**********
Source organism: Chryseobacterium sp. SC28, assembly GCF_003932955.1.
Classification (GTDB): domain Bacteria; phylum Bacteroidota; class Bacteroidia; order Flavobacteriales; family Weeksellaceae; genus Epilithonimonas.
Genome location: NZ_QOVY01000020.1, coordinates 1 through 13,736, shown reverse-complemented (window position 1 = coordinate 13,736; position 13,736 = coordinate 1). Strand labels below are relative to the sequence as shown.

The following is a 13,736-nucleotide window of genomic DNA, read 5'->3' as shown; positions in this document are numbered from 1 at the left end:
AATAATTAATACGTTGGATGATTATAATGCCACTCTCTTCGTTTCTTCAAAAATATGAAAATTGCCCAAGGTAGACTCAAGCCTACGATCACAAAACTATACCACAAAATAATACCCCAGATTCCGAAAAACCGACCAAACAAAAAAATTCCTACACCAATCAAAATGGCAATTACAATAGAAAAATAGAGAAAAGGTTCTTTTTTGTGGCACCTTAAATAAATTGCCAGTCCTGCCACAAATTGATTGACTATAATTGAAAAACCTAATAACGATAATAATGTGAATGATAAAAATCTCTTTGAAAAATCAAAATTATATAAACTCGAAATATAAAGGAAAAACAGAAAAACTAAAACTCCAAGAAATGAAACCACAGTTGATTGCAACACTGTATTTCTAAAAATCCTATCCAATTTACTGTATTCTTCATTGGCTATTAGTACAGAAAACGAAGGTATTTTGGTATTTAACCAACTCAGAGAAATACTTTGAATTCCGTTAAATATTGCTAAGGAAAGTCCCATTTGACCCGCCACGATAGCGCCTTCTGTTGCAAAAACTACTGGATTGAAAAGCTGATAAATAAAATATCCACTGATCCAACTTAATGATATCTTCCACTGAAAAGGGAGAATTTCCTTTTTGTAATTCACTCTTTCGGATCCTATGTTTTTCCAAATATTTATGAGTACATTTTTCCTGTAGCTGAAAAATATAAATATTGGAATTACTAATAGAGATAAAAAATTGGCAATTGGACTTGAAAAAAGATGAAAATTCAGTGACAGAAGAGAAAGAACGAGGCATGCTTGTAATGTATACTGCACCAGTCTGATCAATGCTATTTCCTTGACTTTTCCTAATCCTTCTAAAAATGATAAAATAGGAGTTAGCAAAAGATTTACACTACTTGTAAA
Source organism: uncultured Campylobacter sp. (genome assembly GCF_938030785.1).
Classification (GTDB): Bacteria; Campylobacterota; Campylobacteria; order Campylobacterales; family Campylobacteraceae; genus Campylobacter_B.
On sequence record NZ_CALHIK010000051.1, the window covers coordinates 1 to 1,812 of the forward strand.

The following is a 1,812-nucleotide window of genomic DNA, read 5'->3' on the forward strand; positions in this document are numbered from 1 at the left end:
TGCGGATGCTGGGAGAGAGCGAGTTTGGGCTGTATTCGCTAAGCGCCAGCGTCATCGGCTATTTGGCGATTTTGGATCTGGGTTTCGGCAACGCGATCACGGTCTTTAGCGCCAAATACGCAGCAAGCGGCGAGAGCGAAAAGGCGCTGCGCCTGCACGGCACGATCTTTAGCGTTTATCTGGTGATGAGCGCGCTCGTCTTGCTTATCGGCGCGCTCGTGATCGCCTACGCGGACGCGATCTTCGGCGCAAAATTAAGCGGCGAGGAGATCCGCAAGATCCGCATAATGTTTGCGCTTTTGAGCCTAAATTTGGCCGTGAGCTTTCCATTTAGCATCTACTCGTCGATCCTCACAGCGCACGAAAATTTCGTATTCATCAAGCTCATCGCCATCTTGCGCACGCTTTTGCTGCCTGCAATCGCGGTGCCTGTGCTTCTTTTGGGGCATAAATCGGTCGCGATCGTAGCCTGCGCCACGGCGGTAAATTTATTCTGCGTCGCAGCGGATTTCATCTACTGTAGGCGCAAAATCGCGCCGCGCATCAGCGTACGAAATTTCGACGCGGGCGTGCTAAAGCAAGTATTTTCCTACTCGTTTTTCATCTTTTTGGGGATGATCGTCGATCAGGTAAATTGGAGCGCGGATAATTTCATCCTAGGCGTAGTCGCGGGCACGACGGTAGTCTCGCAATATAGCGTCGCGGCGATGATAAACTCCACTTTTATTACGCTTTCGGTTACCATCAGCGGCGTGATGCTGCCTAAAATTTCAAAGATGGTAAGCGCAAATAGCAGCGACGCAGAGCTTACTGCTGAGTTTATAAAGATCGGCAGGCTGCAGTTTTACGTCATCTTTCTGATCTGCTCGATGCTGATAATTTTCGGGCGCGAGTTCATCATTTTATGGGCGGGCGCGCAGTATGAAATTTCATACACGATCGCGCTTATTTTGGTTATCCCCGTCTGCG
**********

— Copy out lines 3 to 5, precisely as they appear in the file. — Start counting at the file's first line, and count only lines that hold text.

Genome location: NZ_QOVY01000020.1, coordinates 1 through 13,736, shown reverse-complemented (window position 1 = coordinate 13,736; position 13,736 = coordinate 1). Strand labels below are relative to the sequence as shown.

The following is a 13,736-nucleotide window of genomic DNA, read 5'->3' as shown; positions in this document are numbered from 1 at the left end:
AATAATTAATACGTTGGATGATTATAATGCCACTCTCTTCGTTTCTTCAAAAATATGAAAATTGCCCAAGGTAGACTCAAGCCTACGATCACAAAACTATACCACAAAATAATACCCCAGATTCCGAAAAACCGACCAAACAAAAAAATTCCTACACCAATCAAAATGGCAATTACAATAGAAAAATAGAGAAAAGGTTCTTTTTTGTGGCACCTTAAATAAATTGCCAGTCCTGCCACAAATTGATTGACTATAATTGAAAAACCTAATAACGATAATAATGTGAATGATAAAAATCTCTTTGAAAAATCAAAATTATATAAACTCGAAATATAAAGGAAAAACAGAAAAACTAAAACTCCAAGAAATGAAACCACAGTTGATTGCAACACTGTATTTCTAAAAATCCTATCCAATTTACTGTATTCTTCATTGGCTATTAGTACAGAAAACGAAGGTATTTTGGTATTTAACCAACTCAGAGAAATACTTTGAATTCCGTTAAATATTGCTAAGGAAAGTCCCATTTGACCCGCCACGATAGCGCCTTCTGTTGCAAAAACTACTGGATTGAAAAGCTGATAAATAAAATATCCACTGATCCAACTTAATGATATCTTCCACTGAAAAGGGAGAATTTCCTTTTTGTAATTCACTCTTTCGGATCCTATGTTTTTCCAAATATTTATGAGTACATTTTTCCTGTAGCTGAAAAATATAAATATTGGAATTACTAATAGAGATAAAAAATTGGCAATTGGACTTGAAAAAAGATGAAAATTCAGTGACAGAAGAGAAAGAACGAGGCATGCTTGTAATGTATACTGCACCAGTCTGATCAATGCTATTTCCTTGACTTTTCCTAATCCTTCTAAAAATGATAAAATAGGAGTTAGCAAAAGATTTACACTACTTGTAAA